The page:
> CONNOLLY Night Thoughts [CT]: Classical CD Reviews- Aug 2002 MusicWeb(UK)

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Justin CONNOLLY (b. 1933)
Night Thoughts

Sonatina No. 2: Ennead Op. 26 (2000) for piano
Nocturnal Op. 33 (1991) for flutes, piano, double bass and percussion
Tesserae F: "Domination of Black" Op. 15f (1999) for bass clarinet
Scardanelli Dreams Op. 37 (1997-98) for mezzo-soprano and piano

Nicholas Hodges (piano) Nancy Ruffer (flutes) Corrado Canonici (double bass)
Julian Warburton (percussion) Andrew Sparling (bass clarinet)
Sue Anderson (mezzo-soprano)
Recorded at St George’s Brandon Hill, Bristol January 31-February 1 and June 19, 2000 DDD
METIER MSV CD92046 [72:57]


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I am sad to say that I have heard relatively little of Justin Connolly’s name in recent years and this new release from the ever enterprising and commercially fearless Metier label is therefore most welcome. Furthermore it provides yet greater evidence (as if it were needed) of David Lefeber’s personal crusade to bring "difficult" yet rewarding, but above all deserving music to disc.

All of these works are from the last ten or eleven years although I am not too certain of the reasons for the apparently wayward designation of the opus numbers. The central thread that runs through them all is a preoccupation with night and images of darkness.

In the case of the Sonatina No. 2 for piano, this takes the form, quite literally, of "Night Thoughts", a poem by Edward Young, later illustrated by William Blake. The composer explains in his booklet note that he had originally intended to give the work the same title as the poem until he realised that Aaron Copland had beaten him to it. Like the poem, the Sonatina is an ennead, cast in nine parts each of which explores wide ranging yet interrelated material, the soloist often flitting between sections of technically complex pyrotechnics to comparative tranquillity. As with all of these works the language is uncompromisingly atonal although Connolly also frequently shows that there can be a lyrically expressive side to his compositional nature.

It is the lyricism of the final two movements that I enjoyed particularly in Nocturnal, a virtuoso homage to the late composer and music printer Edward Shipley that effectively comprises a series of six sea pictures prefaced by a quotation from Melville’s ‘Moby Dick’. Flautist Nancy Ruffer is called upon to play four different instruments, piccolo, concert flute, alto flute and bass flute, which Connolly uses in a soloistic role, supported by an ensemble of double bass, percussion and piano. The composer’s evocative images of the sound of wind and wave, the creaking of canvas and cordage are equally evocatively played out in the music, which eventually drifts away on the wind in the form of a "sea-lullaby".

Tesserae F: Domination of Black (incidentally the booklet notes frequently confuse here, referring to the work as ‘Domination in Black’ on the outer and inner covers) is a study in the character of the solo bass clarinet, one of several similarly titled works for, amongst other instruments, cello and trumpet with tape. As in Ennead poetry is a source of inspiration, in this case Wallace Stevens, and again like Ennead Connolly uses the form of the poem as a means of organising his material, casting the piece in three "verses". The composer’s common intention with the poet was to "fill the mind with sounds and images" and what results is a highly imaginative, technically challenging work that once again demonstrates Connolly’s gift for musical imagery. [In the 1970s this poem also drew a major orchestral work, sharing the same title, from Robin Holloway. Ed.]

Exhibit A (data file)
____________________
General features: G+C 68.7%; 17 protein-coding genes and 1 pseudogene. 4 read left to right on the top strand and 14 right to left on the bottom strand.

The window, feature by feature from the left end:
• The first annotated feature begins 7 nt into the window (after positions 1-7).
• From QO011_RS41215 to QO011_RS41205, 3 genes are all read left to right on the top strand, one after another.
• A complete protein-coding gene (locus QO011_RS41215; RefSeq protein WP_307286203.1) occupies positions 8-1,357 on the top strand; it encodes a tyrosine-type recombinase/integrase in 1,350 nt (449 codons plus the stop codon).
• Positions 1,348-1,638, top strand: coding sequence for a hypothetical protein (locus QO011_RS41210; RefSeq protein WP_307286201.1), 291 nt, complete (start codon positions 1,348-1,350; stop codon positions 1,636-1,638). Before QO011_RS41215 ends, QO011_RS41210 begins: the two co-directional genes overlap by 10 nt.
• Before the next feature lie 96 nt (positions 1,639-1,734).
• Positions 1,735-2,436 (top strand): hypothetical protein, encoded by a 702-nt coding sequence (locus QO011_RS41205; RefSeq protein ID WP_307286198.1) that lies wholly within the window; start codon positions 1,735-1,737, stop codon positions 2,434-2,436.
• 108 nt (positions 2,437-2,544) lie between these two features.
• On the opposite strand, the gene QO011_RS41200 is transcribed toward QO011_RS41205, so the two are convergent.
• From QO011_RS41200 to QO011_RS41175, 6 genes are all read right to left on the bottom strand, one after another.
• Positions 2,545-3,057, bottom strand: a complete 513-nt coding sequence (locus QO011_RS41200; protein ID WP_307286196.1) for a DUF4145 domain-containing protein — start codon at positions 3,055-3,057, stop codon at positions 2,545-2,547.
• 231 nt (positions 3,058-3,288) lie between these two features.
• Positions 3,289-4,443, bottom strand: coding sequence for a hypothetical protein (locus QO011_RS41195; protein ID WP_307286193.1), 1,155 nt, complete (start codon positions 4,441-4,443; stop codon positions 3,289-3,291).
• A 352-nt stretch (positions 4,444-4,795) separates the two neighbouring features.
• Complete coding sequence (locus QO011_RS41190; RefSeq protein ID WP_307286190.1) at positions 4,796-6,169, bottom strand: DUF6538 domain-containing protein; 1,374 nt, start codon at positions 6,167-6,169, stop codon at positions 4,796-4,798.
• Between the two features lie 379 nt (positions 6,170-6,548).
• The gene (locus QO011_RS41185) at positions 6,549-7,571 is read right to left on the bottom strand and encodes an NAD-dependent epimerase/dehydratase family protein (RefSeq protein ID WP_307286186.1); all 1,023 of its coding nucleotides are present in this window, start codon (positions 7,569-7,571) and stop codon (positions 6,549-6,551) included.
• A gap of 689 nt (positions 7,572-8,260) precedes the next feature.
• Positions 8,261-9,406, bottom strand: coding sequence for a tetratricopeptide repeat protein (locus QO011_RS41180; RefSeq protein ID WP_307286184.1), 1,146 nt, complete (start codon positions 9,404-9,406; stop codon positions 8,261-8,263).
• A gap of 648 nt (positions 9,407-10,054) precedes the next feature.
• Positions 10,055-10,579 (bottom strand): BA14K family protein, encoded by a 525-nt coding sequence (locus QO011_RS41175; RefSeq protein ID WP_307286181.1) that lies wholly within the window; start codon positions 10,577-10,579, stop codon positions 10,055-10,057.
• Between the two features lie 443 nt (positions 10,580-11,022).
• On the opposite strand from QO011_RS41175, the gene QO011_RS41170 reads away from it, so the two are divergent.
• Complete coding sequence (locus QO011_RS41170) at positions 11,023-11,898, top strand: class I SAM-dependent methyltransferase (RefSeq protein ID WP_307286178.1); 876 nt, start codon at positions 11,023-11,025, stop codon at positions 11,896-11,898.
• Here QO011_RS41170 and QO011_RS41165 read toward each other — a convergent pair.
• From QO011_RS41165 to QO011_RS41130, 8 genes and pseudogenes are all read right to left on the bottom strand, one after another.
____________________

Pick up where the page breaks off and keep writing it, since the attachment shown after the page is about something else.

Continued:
Connolly describes Scardanelli Dreams as a Cantata on texts of Friedrich Hölderlin, a cantata in the sense of the piano providing an obbligato commentary as opposed to an accompaniment, a function the composer compares with the solo instrumental contributions in Bach cantatas. What emerges is a complex, rhythmically dense yet intensely wrought cycle of five Hölderlin settings, set against a simultaneous cycle of ten sections in the piano which can often move in unrelated musical directions to the vocal part. The texts themselves were selected by Connolly for their diversity in reflecting the range of the poet’s inspiration and it is the contradictions of the texts that he emulates in the "disassociation" of the piano and vocal part. It is a toughly challenging work but with an underlying expressive depth that becomes increasingly manifest upon repeated listening. Sue Anderson, who commissioned the work and clearly demonstrates an innate understanding of it, sings with confidence and admirable control.

The playing in all of these works is exemplary although I would single out pianist Nicholas Hodges, who handles the considerable technical demands of Connolly’s writing with aplomb and Andrew Sparling’s fabulous bass clarinet sounds in Domination of Black as particularly praiseworthy. Indeed, the affinity that Nicholas Hodges has developed with Connolly’s music has resulted in the commissioning of a Piano Concerto by the BBC, a work that is in progress at present. One minor gripe. It would have been very helpful if each of the movements in these works could have been tracked individually. Not only is a work of over twenty one minutes and cast in nine sections (Sonatina No. 2) simply too long not to be tracked, it is also very helpful for the contemporary music listener to be able to navigate their way around a work as a vital part of the learning process. Other than this I am simply grateful that another deserving British compositional talent has eventually had a long overdue disc devoted to his music.

Christopher Thomas

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